When we work with our mind in matters of the soul, we tend to seek a single meaning. This reduces the situation or problem to a generality and de-animates it, the particulars are missing. Logic can suck the air from the room of the soul. Leaving us feeling lifeless. This may feel good at first to be free of the charge and apparently relieved of the pain and suffering the problem has caused us, but soon we begin to miss a sense of meaning in our lives and in ourselves. We become married to the single meaning which leads to fundamentalism and closed-mindedness.

We may think we have the answer and stop too soon. How many times have you thought to yourself, “haven’t I been through this already?” It is probably because you solved the situation with your reasoning ability and “found” the answer way before your soul was complete with the process. You were premature in believing you had found the solution.

With problem solving, we can torture ourselves looking for reasons and get caught up in drama, stories and judgement. So rather than exiting the situation, we become mired deeper into it. The way out becomes obscured. Just as creative thinking can help us out of a problem, it can block other sources of creative inspiration. The soul speaks to us through many channels including our bodies, our friends, our daily encounters, our dreams, and more. When we rely solely on the creative capacity of our mind, we are handicapped and we can find ourselves in a perpetual loop of restating the problem.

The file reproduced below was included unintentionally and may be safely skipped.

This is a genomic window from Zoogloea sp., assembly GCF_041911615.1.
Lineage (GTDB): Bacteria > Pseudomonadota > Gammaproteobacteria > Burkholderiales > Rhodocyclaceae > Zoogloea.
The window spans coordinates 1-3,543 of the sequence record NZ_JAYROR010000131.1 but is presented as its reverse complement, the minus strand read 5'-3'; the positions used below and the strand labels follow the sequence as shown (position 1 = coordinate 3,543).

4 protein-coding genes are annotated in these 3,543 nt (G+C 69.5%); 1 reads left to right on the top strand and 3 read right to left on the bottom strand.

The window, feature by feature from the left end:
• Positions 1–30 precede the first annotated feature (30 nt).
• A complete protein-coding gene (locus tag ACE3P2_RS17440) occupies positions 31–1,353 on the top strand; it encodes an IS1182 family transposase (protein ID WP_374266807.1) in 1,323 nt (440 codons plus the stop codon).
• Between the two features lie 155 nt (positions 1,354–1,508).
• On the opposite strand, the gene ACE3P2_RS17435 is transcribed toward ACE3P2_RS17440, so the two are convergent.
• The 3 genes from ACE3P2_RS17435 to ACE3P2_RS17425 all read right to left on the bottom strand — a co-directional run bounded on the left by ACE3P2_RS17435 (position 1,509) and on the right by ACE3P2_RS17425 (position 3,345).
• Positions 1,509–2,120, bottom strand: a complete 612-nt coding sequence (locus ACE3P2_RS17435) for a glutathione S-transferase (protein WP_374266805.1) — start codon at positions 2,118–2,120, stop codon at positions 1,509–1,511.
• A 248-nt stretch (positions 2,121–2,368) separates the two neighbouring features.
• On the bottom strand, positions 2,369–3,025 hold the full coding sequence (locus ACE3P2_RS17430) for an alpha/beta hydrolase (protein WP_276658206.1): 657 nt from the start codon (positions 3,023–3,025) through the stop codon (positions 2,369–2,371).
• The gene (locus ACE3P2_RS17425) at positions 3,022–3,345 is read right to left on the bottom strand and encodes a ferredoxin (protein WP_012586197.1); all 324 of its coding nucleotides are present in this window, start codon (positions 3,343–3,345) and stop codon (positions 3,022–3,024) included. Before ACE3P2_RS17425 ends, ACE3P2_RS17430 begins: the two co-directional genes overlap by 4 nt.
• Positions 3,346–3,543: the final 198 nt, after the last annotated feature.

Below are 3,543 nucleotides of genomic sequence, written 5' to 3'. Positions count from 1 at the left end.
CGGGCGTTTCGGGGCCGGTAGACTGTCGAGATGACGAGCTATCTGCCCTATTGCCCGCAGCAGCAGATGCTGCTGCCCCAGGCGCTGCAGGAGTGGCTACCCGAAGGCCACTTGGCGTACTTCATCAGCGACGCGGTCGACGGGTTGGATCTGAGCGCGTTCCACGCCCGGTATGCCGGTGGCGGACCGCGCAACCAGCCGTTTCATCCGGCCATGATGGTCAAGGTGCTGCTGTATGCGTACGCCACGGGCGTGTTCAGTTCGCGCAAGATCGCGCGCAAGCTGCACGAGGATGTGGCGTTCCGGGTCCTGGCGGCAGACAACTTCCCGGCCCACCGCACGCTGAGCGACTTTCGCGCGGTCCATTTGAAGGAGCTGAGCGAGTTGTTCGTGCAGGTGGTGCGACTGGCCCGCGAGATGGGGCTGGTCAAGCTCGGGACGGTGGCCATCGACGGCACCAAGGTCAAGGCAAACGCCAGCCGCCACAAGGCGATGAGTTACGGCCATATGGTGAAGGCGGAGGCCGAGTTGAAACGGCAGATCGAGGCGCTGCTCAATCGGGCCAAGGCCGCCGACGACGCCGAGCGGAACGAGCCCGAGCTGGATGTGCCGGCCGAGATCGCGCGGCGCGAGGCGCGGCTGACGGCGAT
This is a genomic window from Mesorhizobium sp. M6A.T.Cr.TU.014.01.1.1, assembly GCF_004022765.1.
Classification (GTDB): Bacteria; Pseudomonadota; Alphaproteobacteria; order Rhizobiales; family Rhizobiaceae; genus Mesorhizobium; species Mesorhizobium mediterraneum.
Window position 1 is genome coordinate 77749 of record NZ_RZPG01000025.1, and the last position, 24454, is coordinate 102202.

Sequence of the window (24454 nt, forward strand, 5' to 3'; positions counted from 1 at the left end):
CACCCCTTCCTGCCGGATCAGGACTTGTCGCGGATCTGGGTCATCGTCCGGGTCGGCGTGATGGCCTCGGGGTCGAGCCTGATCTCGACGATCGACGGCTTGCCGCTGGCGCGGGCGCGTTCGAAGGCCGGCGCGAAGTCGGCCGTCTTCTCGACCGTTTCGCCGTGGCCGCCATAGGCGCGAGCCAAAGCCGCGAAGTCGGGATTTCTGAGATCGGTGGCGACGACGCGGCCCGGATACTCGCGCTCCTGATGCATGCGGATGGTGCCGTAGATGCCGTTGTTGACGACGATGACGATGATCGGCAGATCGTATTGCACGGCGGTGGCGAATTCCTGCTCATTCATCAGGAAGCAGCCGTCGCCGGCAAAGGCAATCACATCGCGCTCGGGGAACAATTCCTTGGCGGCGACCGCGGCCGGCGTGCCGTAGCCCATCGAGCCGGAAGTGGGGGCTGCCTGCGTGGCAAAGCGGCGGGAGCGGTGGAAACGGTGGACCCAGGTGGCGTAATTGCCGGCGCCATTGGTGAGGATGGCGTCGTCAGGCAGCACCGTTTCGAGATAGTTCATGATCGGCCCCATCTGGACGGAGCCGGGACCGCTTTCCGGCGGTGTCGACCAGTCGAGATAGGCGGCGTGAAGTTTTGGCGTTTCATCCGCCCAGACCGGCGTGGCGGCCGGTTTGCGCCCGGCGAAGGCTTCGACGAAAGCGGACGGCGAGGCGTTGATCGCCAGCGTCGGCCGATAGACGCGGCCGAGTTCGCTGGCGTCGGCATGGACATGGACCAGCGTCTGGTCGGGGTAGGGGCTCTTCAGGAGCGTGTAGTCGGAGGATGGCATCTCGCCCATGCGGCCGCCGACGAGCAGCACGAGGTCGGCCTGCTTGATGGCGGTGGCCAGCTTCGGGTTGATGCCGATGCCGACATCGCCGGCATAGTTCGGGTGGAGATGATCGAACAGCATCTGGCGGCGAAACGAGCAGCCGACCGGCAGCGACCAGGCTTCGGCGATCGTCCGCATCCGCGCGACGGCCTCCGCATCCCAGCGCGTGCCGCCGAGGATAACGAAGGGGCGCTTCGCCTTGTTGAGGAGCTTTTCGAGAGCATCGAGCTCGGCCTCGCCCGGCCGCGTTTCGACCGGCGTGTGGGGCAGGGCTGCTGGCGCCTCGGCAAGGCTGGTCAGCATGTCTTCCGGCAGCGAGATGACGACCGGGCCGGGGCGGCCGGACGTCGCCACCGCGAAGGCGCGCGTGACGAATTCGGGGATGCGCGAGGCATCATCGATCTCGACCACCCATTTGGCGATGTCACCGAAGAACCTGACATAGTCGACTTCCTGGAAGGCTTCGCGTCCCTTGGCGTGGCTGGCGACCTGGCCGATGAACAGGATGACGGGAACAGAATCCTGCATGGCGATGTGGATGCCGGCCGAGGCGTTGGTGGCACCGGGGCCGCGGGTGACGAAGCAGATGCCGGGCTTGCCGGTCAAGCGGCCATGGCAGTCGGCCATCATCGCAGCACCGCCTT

So many times the way out of suffering is not logical. If we are overdependent on our mind, we won’t trust guidance that doesn’t make sense.

One of the biggest problems I’ve seen with employing rational thinking in a spiritual practice is the habit of seeing problems everywhere. If problem solving becomes our spiritual practice, then we are not practicing unless we have problems.

What happens on the day when you wake up and are done with the problems? You’ve had enough. You realize that the problems are between you and living a sacred life. No problem is worth that. You would like the problems out of the way. This is when your spiritual life starts to be about your relationship with the Divine and stops being about your problems.

Do you prefer to use analysis in your spiritual practice or do you shun it? When encountering a mystery within yourself how do you approach it? What is a mystery within you that you are sitting with right now?

About Author, Stacey L. L. Couch

Stacey Couch shamanic practitionerStacey L. L. Couch, Certified Shamanic Practitioner, works as a Spiritual Director. She empowers people with the ability to explore life’s big questions by calling on nature, story and synchronicity as a source for guidance and healing. With her deeply rooted experience in the field of shamanism and passion for working with wildlife and rescue animals, Stacey has a unique blend of rational and mystical perspective that makes the matters of the soul easily accessible to others. She values mindfulness, wonder, and compassion in her daily spiritual practice. Learn More About Spiritual Direction.